With the new version of ISO 14001 due to be published in the coming months, we decided to sit down and have a look at the changes that will be made to the new version of the standard and how it will be different to the 2004 version of the standard.
With the publication of ISO 14001:2015, more than 250,000 organisations will begin the process of transitioning from the 2004 version to the 2015 version.
The 2015 version of ISO 14001 will:
- Provide greater clarity
- Be more relevant to the requirements of your organisation in order to gain sustainable business improvements.
- Increase focus on improving environmental performance.
- Be more explicit about the meaning of the PDCA process approach.
- Have more explicit requirements for identifying risks and opportunities which will be expanded to include the management system as a whole.
- Require greater involvement from top management.
- Place greater emphasis on objectives measurement and change.
- Have fewer prescriptive requirements.
The 2004 version of ISO 14001 followed Annex A but the 2015 version will follow Annex SL. Annex SL is a common framework that will make it easier for organisations to implement multiple standards as they will share the same basic language and requirements, including a core text, common terms and core definitions. All future standards will follow this structure as this will give all management system standards the same look and feel and will ensure consistency. By following this new structure organisations will find it easier to incorporate their environmental system into the core business processes and get more involvement from senior management.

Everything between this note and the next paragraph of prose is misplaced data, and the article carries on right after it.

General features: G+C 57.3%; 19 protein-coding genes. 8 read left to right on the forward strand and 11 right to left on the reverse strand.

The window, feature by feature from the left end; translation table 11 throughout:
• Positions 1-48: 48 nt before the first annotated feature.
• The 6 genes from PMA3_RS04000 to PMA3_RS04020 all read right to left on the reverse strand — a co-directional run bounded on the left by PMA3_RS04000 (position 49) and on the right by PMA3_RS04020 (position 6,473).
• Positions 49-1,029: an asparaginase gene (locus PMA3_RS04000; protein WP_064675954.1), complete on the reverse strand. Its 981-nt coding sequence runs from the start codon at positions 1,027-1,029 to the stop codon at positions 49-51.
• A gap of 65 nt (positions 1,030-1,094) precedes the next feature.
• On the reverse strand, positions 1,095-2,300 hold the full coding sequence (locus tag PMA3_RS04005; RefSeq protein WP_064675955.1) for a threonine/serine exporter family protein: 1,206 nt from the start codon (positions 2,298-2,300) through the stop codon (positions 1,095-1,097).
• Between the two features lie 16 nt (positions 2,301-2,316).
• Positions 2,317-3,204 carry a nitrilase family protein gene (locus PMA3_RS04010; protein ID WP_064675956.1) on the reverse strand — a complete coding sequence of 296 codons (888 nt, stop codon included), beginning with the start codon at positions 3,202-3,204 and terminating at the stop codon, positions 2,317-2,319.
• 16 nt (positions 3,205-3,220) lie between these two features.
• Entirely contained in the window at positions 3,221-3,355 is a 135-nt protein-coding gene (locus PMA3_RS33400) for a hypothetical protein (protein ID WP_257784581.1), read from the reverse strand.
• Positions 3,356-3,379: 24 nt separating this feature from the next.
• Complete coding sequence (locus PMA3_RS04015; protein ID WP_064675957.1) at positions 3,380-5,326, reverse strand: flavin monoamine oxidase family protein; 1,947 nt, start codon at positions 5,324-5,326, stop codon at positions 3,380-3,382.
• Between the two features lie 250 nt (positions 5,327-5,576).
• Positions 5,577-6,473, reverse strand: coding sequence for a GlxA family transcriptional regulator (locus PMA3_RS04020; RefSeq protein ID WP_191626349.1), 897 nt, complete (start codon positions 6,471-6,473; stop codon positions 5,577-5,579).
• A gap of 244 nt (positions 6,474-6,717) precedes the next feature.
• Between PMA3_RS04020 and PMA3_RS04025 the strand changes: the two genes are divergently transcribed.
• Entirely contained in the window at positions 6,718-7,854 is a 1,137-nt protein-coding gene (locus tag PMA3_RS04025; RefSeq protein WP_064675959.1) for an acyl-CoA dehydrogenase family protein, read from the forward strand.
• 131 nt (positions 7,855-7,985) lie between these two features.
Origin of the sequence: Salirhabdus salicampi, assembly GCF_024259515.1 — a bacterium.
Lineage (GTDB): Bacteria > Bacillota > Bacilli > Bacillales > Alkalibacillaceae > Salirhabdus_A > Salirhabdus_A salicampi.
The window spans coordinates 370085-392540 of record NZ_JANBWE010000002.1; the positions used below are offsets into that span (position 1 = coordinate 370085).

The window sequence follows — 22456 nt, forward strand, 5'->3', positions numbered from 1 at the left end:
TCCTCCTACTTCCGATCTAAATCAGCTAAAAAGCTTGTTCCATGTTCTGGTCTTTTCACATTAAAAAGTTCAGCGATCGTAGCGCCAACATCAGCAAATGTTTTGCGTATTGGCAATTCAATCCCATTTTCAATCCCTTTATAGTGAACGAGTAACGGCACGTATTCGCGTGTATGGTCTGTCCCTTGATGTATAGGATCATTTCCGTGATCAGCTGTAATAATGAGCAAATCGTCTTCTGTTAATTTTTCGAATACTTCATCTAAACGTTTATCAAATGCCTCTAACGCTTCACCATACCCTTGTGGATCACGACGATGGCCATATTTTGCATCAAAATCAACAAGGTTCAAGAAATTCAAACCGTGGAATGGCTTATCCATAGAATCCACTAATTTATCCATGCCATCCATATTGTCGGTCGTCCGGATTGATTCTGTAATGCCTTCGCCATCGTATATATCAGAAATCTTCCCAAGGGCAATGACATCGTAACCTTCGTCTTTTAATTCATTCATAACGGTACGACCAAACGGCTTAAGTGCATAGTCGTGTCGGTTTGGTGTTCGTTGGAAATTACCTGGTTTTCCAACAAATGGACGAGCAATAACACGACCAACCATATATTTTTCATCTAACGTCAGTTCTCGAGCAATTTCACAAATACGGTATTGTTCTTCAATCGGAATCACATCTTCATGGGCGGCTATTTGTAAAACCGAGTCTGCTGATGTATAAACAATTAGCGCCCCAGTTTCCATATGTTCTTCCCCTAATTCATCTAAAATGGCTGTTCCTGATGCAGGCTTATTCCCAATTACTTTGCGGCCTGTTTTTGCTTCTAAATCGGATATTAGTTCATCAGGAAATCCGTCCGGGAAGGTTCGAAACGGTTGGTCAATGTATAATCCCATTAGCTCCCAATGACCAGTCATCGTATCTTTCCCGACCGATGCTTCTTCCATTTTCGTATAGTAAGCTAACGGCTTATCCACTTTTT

Within clause 5 there are specific requirements for top management and people in leadership roles within the environmental management system. This clause places responsibility on top management to demonstrate leadership and commitment by leading from the top to assign and communicate the roles, responsibilities and authority for those who enable an effective EMS.
- Performance Evaluation
Clause 9 of the 2015 version addresses much of what was in Clause 4.5 (Checking) of 2004 version. There is a new emphasis on the need for evaluation. There will be a greater need to take steps to protect the environment and improve environmental performance. Good management will reduce risk of regulatory fines while also identifying opportunities to save money.
ISO 14001:2015 has been published to the FDIS stage. This is the penultimate stage of the revision process and publication of the standard is due in September 2015. The transition period for ISO 14001:2015 will take place between 2016 and 2018.
We have blogged on ISO 14001:2015 before, below are a list of previous blogs:
- Update to ISO 14001 revision.
- Revised ISO 14001 standard moves forward.
- Proposed changes to ISO 14001.
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The Environmentalist: May 2015 pg 18-20